Healthcare Reform--at the Price of Women's Health?
You can almost see the page in the conservative playbook: When all else fails, scream "babykillers!" And so it is that a handful of abortion-related amendments may be tacked onto the Senate Finance Committee's long-awaited health reform bill as it goes through markup this week. Some would simply prohibit all private health plans involved in a government exchange from covering abortion services. Others are trickier, offering separate riders for abortion coverage and expanding the already considerable "conscience clause," so that pharmacists, healthcare providers and insurance plans could opt out of providing drugs and services they find objectionable. If Republicans don't have much hope of derailing healthcare reform at this point, they still have a shot at seriously limiting women's access to affordable reproductive healthcare.
The attacks on abortion seem designed to divide and conquer, forcing pro-choice supporters of the bill to choose a team. But as passage of the bill seems increasingly likely, the question becomes, at what cost? So far, efforts to attach anti-choice amendments have narrowly failed. In the Senate Committee on Health, Education, Labor and Pensions, which put out its own bill in July, the margin on some anti-choice amendments was a single vote. This time, advocates fear, results could be as close--or worse. In the Senate Finance Committee, as many as four Democratic senators--Blanche Lincoln, Thomas Carper, Kent Conrad and Bill Nelson--could go either way on the issue. And even if the bill emerges from the Finance Committee without these onerous add-ons, they're almost sure to resurface when the legislation comes up for debate on the Senate floor in coming weeks.
The best approach to abortion-related obstacles to health reform would seem to be neutralizing them, which is exactly what California Representative Lois Capps, a former school nurse from California, tried to do when similar anti-choice measures came up in the House over the summer. Since the law already prohibits using federal funds to pay for abortion in almost all cases, Capps clarified that health reform wouldn't affect the status quo. Now integrated into bills in both the House and the Senate, the Capps language promises not to loosen the existing ban on federal funding for abortions, proposing that insurance plans offering abortion coverage keep public and private funds separate, and use only the private funds to pay for abortions.
The Capps amendment caused "great unhappiness" among pro-choice supporters, according to Judy Waxman, vice president of health and reproductive rights at the National Women's Law Center. These advocates hadn't wanted abortion singled out at all, hoping coverage for the service would be determined by the Secretary of Health and Human Services, as would other medical services. And they worry, reasonably, that the headache of segregating premiums and co-pays from government funds could dissuade some insurance companies from covering abortion services.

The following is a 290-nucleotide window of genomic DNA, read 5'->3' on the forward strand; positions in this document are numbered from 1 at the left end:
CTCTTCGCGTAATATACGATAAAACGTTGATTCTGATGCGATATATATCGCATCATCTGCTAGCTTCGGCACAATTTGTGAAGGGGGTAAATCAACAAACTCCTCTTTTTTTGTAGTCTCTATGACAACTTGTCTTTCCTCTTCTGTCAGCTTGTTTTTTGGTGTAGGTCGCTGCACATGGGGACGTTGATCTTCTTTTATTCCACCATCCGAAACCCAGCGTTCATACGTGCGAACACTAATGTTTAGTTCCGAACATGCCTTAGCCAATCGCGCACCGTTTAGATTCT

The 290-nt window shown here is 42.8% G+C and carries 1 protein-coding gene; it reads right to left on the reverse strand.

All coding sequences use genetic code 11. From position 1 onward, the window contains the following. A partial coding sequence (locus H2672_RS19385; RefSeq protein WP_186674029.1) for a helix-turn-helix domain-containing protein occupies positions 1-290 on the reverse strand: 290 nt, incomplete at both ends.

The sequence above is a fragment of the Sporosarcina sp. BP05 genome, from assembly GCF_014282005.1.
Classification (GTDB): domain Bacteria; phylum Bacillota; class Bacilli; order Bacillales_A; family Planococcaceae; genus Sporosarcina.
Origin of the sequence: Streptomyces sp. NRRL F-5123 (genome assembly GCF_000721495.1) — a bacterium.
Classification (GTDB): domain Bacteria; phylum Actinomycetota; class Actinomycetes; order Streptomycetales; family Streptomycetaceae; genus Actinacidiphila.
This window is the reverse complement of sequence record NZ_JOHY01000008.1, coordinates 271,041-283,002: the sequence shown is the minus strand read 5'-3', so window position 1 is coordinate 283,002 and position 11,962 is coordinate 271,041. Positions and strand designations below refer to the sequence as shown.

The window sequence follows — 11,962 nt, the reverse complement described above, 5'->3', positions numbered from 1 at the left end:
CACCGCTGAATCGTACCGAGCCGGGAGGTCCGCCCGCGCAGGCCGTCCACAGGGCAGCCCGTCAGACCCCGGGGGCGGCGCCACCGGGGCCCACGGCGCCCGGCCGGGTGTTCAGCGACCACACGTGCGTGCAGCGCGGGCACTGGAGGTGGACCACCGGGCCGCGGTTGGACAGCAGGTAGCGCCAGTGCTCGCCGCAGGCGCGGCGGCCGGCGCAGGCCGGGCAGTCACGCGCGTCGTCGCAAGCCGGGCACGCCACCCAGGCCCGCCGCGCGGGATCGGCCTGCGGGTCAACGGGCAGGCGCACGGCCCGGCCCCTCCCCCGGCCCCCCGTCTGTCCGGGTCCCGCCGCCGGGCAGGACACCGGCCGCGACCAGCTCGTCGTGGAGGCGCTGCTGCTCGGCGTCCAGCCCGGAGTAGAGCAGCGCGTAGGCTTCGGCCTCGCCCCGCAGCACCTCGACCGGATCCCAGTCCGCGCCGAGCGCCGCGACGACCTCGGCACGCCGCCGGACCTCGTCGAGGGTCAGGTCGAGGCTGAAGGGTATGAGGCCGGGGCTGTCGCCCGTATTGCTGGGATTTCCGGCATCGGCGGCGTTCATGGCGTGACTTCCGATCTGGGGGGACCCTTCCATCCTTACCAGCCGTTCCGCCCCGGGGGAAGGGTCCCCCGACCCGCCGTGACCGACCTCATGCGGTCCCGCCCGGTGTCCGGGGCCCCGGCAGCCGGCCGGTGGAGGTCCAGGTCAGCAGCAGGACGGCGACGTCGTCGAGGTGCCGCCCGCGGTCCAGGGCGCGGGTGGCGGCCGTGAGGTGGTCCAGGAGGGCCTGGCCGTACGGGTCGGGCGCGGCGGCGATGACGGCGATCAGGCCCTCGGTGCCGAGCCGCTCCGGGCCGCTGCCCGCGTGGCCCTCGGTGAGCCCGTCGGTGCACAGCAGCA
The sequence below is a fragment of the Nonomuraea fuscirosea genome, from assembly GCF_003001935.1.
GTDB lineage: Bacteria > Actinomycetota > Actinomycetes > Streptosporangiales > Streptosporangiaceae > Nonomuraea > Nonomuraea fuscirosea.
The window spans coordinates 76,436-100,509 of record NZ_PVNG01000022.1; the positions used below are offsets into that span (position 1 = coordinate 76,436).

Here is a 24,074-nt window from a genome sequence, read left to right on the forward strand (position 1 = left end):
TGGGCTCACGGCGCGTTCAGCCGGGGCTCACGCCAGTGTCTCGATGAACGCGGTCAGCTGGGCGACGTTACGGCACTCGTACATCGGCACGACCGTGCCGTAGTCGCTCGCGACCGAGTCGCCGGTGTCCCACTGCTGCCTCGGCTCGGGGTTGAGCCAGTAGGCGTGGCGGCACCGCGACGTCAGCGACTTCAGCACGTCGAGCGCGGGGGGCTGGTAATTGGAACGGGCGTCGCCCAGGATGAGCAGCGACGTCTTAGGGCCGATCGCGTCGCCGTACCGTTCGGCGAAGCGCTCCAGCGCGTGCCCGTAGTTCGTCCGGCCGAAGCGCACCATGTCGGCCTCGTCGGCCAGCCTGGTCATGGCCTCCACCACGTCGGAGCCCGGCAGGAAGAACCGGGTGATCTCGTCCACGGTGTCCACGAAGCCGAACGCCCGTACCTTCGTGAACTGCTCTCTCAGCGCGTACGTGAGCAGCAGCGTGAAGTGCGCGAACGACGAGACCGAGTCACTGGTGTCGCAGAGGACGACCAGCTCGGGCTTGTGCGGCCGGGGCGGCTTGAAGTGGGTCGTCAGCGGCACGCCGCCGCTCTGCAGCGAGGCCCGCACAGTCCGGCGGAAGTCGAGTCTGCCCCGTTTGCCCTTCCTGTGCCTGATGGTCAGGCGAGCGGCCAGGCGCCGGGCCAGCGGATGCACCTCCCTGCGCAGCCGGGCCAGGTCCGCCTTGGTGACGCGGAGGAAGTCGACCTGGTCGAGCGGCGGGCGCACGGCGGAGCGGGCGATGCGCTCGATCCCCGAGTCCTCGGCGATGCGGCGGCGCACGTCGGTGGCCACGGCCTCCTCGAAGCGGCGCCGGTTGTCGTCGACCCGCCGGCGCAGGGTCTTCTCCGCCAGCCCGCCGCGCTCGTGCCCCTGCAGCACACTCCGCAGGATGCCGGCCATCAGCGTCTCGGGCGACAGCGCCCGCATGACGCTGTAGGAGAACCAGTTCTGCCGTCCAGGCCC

Still, pro-choice groups largely held their fire, seeing that, to the extent it circumvented the issue, the Capps language could allow everyone to move past abortion and on to the larger matter at hand. Thus, abortion rights advocates have grudgingly come to see Capps as "the best in a world of bad options," as Laura MacCleery, director of government relations at the Center for Reproductive Rights, puts it.
But key anti-abortion senators didn't see Capps as a middle ground, rejecting its main premise: that segregating funds is enough to save the government from the problem of giving money to insurers that cover abortion. One amendment would specifically invalidate Capps. Another declares that if a single dollar of government funds goes to an insurance plan, it shouldn't be able to cover abortions. Another, proposed by both Senators Orrin Hatch and Mike Enzi, proposes that women obtain abortion coverage through separate riders. This last might seem a reasonable alternative until you consider that no one plans on having an unplanned pregnancy, let alone a dangerous one. And if few people buy such riders, companies are unlikely to offer them. (The idea has already been tried unsuccessfully in five states that have banned insurers from offering abortion coverage. In North Dakota, for instance, Blue Cross and Blue Shield of North Dakota, which has 91 percent of that state's market share, doesn't even offer the riders, citing a lack of demand.)
Lingering on the question of federal funding for abortion is a politically astute move for desperate reform opponents, since it not only buys time for them but can also mean dividing Congressional votes in a novel way. While there are clear majorities of both Democrats and pro-choice legislators, some who consider themselves pro-choice may draw the line at public funding. With four votes hanging in the balance, the fate of these amendments--and access to abortion care--remains in question.